Sixteen Ton - Whaddya Get?Who Really Makes Videogames?Sixteen Ton - Whaddya Get? - RSS 2.0
For some time now, I've dwelled on who actually makes the games we play. Because, despite being a videogame journalist, I don't always know who is responsible for them. (The same goes for several of my colleagues and friends.) But I'd never really felt so out of touch as I did when a colleague pointed out a Gamasutra interview with developers TOSE Software. As Gamasutra put it, they're "the biggest developer you've never heard of." It explained a great deal about the fantastic Starfy series (which regrettably seems destined to never be released in the Western hemisphere). My colleague explained that while he knew TOSE had been involved, he never realized to what extent, simply assuming it was "another fun Nintendo game."
TOSE's websites give little away, cryptically stating, "We've worked on more than 1,000 console titles for 26 years (TOSE Group). ... We had always been in the shadow to support most main game publisher [sic] worldwide." They also have around 750 staff (more than 1,000 when you consider international studios). Some describe them as Japan's biggest developer and also a "ghost company" which bizarrely doesn't want credit for work and refuses to divulge which games it has worked on.
After sending out explorative tentacles to discover more about their mysterious 1,000 games, I was greeted by an almost frantic email from another journalist who requested his name be kept secret. "I've been doing quite a bit of 'developer research' over the past year. There's a number of companies you've never heard of (like ISCO and Aisystem Tokyo) that have created numerous games you own." He then provided links to a Japanese website listing over 100 games associated with TOSE. Translating the list, I discovered they were connected to multiple Final Fantasy, Biohazard and Dragon Quest games (including DQVIII), not to mention Metal Gear: Ghost Babel on the Game Boy Color. My source was quick to point out, though, the list didn't state whether they were responsible for full development or only a section of the game (e.g.: art assets). Admittedly, most games were also cross-system ports; the PAL PS1 versions of Final Fantasy IV through VI even list "Porting: Tose Co., Ltd" in the manual. But this doesn't change the fact that TOSE has left its mark on games everyone has played. Their clients include Nintendo, Sega, Sony, Capcom, Konami, Square-Enix and even EA.
It then dawned on me: Few know the real truth about who creates videogames.
This subject is bigger than and goes beyond just TOSE. Not knowing who makes our games has been (and I emphasize this) a problem since the Atari days. Warren Robinett's easter egg in Adventure was the only way he could take credit for his work, because publishers back then took sole credit for a game's creation; later on, he formed Activision to combat that mentality. And things began changing slowly: Companies like Electronic Arts originally championed those behind the games. As Trip Hawkins explained, "One of my mantras is, 'Creativity is the rearranging of the old in a new way.' My reference points for EA were Hollywood for product development, and the record business for promotion and distribution. I wanted to treat developers as artists."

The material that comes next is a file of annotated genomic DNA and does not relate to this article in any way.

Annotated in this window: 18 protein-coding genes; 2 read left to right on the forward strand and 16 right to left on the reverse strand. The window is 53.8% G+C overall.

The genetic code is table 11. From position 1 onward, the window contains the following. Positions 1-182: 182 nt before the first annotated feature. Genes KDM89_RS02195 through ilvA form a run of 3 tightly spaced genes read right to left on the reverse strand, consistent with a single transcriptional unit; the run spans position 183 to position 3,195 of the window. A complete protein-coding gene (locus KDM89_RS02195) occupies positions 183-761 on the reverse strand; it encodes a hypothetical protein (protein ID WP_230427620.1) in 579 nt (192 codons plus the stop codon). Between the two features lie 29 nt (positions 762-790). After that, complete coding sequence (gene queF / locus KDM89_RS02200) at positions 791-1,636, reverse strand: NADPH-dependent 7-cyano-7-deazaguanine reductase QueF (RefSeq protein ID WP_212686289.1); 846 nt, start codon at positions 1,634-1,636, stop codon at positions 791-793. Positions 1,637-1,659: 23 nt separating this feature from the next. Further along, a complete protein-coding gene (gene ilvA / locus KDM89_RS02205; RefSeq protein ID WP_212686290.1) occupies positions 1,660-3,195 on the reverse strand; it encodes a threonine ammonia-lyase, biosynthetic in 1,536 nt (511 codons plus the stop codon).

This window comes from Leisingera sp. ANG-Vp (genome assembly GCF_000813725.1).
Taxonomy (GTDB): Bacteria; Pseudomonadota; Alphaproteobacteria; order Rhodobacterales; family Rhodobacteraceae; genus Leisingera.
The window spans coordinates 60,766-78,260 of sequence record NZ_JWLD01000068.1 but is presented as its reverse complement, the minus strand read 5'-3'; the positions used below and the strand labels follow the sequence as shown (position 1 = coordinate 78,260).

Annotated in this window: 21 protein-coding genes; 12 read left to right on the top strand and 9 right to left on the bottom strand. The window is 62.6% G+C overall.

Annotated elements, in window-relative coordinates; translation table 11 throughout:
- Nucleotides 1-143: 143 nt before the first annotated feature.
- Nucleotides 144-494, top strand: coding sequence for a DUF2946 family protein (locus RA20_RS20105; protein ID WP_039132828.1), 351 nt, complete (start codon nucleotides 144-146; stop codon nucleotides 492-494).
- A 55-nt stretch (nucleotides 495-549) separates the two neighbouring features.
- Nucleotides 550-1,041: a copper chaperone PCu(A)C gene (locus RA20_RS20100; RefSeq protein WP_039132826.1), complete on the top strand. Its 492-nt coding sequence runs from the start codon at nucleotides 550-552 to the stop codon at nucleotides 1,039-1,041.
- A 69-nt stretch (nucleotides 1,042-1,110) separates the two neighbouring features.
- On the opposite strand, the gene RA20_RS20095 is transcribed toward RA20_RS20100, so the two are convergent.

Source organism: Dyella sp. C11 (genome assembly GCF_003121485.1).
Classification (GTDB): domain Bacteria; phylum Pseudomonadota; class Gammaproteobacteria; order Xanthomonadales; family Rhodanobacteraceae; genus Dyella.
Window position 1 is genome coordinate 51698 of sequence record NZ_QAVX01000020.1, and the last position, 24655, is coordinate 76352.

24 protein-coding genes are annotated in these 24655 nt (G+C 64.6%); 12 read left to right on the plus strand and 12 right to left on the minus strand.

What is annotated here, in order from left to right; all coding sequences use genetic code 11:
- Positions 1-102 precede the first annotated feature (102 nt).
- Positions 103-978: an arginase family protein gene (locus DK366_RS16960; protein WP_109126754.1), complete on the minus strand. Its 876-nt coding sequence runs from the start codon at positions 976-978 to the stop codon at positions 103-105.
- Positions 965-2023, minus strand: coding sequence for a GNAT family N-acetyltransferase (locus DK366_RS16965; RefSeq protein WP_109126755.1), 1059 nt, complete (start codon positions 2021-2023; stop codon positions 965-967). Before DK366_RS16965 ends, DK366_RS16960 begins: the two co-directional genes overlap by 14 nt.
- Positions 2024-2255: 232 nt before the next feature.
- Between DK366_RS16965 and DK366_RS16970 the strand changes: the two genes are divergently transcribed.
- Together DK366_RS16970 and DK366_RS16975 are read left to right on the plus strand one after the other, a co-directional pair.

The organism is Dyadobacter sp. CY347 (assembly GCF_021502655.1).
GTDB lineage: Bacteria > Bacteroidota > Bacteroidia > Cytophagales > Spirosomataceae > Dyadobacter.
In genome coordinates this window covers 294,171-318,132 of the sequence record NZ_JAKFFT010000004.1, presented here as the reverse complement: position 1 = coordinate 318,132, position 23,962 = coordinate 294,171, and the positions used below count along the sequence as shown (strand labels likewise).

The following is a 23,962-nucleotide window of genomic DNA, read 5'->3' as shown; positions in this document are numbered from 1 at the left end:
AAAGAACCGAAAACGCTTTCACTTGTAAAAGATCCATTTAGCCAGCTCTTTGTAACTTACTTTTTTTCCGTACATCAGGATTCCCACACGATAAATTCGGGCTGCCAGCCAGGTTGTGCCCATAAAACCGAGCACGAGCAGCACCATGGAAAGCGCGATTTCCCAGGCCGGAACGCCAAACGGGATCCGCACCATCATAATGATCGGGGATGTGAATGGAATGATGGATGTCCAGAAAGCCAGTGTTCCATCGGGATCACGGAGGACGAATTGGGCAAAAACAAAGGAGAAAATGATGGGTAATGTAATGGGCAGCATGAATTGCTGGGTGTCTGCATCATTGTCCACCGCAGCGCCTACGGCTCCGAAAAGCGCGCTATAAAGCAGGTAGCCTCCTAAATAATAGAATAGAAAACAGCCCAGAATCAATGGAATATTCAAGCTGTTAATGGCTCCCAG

Over the years, and with more games being developed in Japan, this mentality of public recognition dwindled. It must also be noted with bitter irony that for a medium which is forever debated as being "art," the people behind it seldom get the acknowledgement deserved. For example, take a big publisher like Rockstar. The GTA series is actually developed in Scotland, by Rockstar North. It is shocking how many people you'll find who think it's actually an American-developed series.
Such mistakes are constantly made. On a popular forum for classic games, someone posted a poll asking people who their favorite developers were. After several replies, most people had in fact been listing the publisher behind their favorite games; they embarrassingly admitted to not knowing who the developers were, and seldom paid attention to such details. Publisher names take prominence on box covers, and so unsurprisingly people often get confused and misplace their adulation. Magazines also make appalling errors. I recently read a reflective article on Bushido Blade, developed by Light Weight and published by Square. It was agonizing, since while the statistics box clearly stated the developer's name, the author of the piece bizarrely insisted on writing about Square as if they were the developer.